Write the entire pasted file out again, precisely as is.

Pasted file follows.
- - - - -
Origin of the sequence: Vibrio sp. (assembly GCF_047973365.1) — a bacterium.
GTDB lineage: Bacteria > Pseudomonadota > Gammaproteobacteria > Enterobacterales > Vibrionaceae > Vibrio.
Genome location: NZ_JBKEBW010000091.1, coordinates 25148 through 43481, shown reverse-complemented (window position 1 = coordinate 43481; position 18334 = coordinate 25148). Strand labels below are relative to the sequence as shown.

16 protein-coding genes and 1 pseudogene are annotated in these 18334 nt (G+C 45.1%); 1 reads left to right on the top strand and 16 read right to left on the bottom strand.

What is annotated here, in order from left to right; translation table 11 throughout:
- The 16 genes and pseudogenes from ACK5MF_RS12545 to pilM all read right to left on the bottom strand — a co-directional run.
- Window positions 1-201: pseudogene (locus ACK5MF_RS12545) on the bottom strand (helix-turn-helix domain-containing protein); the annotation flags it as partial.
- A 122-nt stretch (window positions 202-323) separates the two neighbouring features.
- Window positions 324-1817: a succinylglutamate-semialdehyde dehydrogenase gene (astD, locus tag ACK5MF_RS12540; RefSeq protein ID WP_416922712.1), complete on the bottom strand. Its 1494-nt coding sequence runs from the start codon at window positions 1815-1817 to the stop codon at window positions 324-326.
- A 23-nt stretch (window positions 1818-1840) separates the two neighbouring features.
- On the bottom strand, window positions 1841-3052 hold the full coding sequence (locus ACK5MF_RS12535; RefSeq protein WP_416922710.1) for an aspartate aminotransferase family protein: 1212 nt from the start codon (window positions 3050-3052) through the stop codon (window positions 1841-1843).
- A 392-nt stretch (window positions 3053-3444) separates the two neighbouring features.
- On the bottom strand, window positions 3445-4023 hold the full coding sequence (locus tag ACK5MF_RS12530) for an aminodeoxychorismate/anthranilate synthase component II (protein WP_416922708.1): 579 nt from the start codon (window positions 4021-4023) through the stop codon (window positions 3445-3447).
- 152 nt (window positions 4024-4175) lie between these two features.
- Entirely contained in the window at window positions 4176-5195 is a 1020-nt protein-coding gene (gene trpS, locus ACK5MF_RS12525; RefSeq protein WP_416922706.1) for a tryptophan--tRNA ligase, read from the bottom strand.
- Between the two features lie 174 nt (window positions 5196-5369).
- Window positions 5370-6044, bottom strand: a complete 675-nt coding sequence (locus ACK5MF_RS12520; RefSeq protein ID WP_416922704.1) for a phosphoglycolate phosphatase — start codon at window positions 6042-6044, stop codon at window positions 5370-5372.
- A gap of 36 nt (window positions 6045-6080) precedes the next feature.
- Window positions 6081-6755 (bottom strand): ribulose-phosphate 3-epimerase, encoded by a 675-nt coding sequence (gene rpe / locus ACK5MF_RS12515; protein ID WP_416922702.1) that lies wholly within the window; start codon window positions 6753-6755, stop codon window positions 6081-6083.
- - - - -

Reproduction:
Origin of the sequence: Vibrio sp. (assembly GCF_047973365.1) — a bacterium.
GTDB lineage: Bacteria > Pseudomonadota > Gammaproteobacteria > Enterobacterales > Vibrionaceae > Vibrio.
Genome location: NZ_JBKEBW010000091.1, coordinates 25148 through 43481, shown reverse-complemented (window position 1 = coordinate 43481; position 18334 = coordinate 25148). Strand labels below are relative to the sequence as shown.

16 protein-coding genes and 1 pseudogene are annotated in these 18334 nt (G+C 45.1%); 1 reads left to right on the top strand and 16 read right to left on the bottom strand.

What is annotated here, in order from left to right; translation table 11 throughout:
- The 16 genes and pseudogenes from ACK5MF_RS12545 to pilM all read right to left on the bottom strand — a co-directional run.
- Window positions 1-201: pseudogene (locus ACK5MF_RS12545) on the bottom strand (helix-turn-helix domain-containing protein); the annotation flags it as partial.
- A 122-nt stretch (window positions 202-323) separates the two neighbouring features.
- Window positions 324-1817: a succinylglutamate-semialdehyde dehydrogenase gene (astD, locus tag ACK5MF_RS12540; RefSeq protein ID WP_416922712.1), complete on the bottom strand. Its 1494-nt coding sequence runs from the start codon at window positions 1815-1817 to the stop codon at window positions 324-326.
- A 23-nt stretch (window positions 1818-1840) separates the two neighbouring features.
- On the bottom strand, window positions 1841-3052 hold the full coding sequence (locus ACK5MF_RS12535; RefSeq protein WP_416922710.1) for an aspartate aminotransferase family protein: 1212 nt from the start codon (window positions 3050-3052) through the stop codon (window positions 1841-1843).
- A 392-nt stretch (window positions 3053-3444) separates the two neighbouring features.
- On the bottom strand, window positions 3445-4023 hold the full coding sequence (locus tag ACK5MF_RS12530) for an aminodeoxychorismate/anthranilate synthase component II (protein WP_416922708.1): 579 nt from the start codon (window positions 4021-4023) through the stop codon (window positions 3445-3447).
- 152 nt (window positions 4024-4175) lie between these two features.
- Entirely contained in the window at window positions 4176-5195 is a 1020-nt protein-coding gene (gene trpS, locus ACK5MF_RS12525; RefSeq protein WP_416922706.1) for a tryptophan--tRNA ligase, read from the bottom strand.
- Between the two features lie 174 nt (window positions 5196-5369).
- Window positions 5370-6044, bottom strand: a complete 675-nt coding sequence (locus ACK5MF_RS12520; RefSeq protein ID WP_416922704.1) for a phosphoglycolate phosphatase — start codon at window positions 6042-6044, stop codon at window positions 5370-5372.
- A gap of 36 nt (window positions 6045-6080) precedes the next feature.
- Window positions 6081-6755 (bottom strand): ribulose-phosphate 3-epimerase, encoded by a 675-nt coding sequence (gene rpe / locus ACK5MF_RS12515; protein ID WP_416922702.1) that lies wholly within the window; start codon window positions 6753-6755, stop codon window positions 6081-6083.